I mean, I love the horses, I really do. But if it comes down to it, I am always going to choose the history over the horse, the knowing over the owning. (Which explains some of the more peculiar things in my collection. Three-legged Test Color FAMs, cigarette humidors, jewelry trays, some spectacularly ill-conceived clocks….)

I made that choice years and years ago, when I first entered the hobby, and stumbled around, trying to find my niche in it.

I couldn’t have them all, I couldn’t afford them all, I couldn’t know it all (as much as I tried) or do it all. Then I decided to follow my natural inclination - histories, and stories - and my niche found me.

Sound so corny, but it’s true. There are nearly 500 blog posts here, it must be so.

Are there more big finds out there, with even bigger stories attached to them?

To put it as simply an succinctly as possible: Yes.

I couldn't tell you when or where, though. And even if I could, sometimes I can't. For now.

Sunday, November 11, 2012

Getting It All Done

I am just having the hardest time finding the time and motivation for this year’s NaNoWriMo novel. Even though I technically have what most people would consider to be an ungodly amount of free time on my hands (because of the slow work season), it isn’t, actually.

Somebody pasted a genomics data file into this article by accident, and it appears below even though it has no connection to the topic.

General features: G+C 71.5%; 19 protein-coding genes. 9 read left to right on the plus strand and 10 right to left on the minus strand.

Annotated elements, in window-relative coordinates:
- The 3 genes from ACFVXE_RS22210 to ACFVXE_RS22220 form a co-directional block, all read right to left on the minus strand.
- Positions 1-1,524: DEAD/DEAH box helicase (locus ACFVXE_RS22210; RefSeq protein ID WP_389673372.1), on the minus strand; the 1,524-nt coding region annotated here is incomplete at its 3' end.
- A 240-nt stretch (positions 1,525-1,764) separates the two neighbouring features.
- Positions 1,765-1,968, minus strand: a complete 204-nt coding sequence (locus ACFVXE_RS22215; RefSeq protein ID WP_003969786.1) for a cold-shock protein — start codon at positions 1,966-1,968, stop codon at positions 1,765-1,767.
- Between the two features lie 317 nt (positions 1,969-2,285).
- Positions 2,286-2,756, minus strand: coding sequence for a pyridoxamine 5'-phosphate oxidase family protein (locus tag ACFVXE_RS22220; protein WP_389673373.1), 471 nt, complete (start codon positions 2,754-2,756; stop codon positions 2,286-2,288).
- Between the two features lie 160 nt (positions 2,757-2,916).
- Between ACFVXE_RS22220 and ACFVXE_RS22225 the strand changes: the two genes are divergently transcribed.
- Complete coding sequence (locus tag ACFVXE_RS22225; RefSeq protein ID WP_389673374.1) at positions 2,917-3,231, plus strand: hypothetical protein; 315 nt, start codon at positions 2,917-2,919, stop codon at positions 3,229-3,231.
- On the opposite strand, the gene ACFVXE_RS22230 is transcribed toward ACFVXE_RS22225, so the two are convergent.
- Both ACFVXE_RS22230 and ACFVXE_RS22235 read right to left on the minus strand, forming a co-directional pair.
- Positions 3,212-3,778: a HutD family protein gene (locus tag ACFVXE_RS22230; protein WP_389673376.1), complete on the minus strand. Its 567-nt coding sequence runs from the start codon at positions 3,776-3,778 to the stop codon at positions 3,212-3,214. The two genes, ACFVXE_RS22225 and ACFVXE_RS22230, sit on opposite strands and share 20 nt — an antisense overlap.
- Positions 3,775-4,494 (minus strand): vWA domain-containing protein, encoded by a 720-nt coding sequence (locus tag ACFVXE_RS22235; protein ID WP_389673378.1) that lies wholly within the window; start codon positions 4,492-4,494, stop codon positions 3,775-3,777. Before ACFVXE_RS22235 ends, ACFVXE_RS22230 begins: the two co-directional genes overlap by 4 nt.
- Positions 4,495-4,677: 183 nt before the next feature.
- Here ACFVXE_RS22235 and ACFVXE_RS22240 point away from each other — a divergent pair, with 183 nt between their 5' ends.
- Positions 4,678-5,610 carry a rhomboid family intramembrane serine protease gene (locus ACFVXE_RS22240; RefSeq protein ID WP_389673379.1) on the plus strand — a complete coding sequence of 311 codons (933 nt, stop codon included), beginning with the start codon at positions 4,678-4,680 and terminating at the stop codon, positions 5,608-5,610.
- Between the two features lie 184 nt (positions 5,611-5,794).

It’s all nonfrivolous work, none of that "alphabetizing canned vegetables in the pantry" stuff that desperate writers turn to when the words don’t work. It includes, among other things, taking care of a high-maintenance dog, helping a coworker build a web site, helping with the Copenhagen Belgian auction, trying to get my own auctions listed, last minute work assignments, fighting the crowds at the last big rummage sale of the season, sorting and inventorying that paperwork…

Even so, I’m not that far behind - maybe half a day’s quota off. And I really don’t even have to leave the house the next couple of days if I don’t have to, so catching up - or getting ahead of myself - is theoretically possible.